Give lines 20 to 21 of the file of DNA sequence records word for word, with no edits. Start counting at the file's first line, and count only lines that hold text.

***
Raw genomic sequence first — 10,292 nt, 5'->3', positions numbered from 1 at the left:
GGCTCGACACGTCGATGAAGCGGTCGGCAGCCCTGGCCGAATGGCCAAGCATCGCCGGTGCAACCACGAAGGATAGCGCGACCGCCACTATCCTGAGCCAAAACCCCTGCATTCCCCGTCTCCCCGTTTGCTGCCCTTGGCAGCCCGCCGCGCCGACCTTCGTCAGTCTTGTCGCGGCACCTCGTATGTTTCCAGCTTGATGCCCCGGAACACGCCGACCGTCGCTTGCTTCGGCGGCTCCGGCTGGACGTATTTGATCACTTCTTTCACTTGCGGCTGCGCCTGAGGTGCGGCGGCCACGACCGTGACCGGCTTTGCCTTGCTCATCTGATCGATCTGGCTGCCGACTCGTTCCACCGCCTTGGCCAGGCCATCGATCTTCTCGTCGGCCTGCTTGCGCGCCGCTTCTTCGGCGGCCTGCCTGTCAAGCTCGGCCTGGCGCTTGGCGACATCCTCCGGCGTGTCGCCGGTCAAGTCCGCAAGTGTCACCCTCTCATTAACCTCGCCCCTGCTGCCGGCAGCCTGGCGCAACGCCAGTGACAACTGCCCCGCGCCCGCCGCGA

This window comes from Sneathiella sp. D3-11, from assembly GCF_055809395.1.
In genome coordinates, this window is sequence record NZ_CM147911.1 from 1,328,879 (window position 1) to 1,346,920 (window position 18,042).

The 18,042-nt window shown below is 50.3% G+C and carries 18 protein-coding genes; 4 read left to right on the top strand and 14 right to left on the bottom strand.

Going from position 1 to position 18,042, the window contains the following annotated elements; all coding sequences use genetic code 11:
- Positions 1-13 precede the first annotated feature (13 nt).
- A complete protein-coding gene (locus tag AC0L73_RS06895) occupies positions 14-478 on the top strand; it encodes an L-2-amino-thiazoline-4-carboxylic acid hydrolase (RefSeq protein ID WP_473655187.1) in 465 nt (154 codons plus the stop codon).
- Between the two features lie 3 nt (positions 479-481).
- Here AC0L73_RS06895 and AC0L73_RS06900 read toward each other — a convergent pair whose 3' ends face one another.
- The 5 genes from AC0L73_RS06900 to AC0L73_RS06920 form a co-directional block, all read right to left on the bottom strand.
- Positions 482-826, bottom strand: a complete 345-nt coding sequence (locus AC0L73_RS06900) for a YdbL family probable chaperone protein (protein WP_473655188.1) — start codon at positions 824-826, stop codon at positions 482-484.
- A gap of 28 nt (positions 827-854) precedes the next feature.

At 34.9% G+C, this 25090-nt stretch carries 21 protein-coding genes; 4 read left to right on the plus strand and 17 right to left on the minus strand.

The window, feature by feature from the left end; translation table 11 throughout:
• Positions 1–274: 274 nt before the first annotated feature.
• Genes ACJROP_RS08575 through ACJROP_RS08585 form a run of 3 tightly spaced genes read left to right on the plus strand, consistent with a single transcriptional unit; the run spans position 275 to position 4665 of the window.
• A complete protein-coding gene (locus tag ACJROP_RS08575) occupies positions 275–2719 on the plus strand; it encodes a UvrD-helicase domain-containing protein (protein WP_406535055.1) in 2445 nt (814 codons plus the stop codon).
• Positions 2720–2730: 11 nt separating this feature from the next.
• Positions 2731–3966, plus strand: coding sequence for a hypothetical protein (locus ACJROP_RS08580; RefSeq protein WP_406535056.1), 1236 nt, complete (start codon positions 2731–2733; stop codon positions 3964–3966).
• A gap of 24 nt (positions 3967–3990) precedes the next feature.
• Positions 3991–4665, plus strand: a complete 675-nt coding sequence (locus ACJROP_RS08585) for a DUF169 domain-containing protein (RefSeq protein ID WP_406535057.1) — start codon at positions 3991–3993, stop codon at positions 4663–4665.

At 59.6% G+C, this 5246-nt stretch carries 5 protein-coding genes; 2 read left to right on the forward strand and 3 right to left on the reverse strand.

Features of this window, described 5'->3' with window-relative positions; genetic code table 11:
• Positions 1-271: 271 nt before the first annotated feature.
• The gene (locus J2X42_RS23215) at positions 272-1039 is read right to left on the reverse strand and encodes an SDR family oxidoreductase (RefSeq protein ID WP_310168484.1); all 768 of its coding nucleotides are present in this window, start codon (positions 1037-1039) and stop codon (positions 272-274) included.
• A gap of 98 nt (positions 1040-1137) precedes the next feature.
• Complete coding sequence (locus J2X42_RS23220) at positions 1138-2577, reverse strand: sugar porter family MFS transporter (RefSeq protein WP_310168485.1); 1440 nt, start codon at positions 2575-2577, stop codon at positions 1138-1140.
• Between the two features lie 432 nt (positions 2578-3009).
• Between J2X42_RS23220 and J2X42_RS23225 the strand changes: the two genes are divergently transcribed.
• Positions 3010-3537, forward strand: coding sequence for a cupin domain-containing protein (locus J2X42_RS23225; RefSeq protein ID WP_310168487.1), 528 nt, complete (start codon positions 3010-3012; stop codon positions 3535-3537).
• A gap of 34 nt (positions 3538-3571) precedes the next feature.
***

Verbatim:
• Positions 2731–3966, plus strand: coding sequence for a hypothetical protein (locus ACJROP_RS08580; RefSeq protein WP_406535056.1), 1236 nt, complete (start codon positions 2731–2733; stop codon positions 3964–3966).
• A gap of 24 nt (positions 3967–3990) precedes the next feature.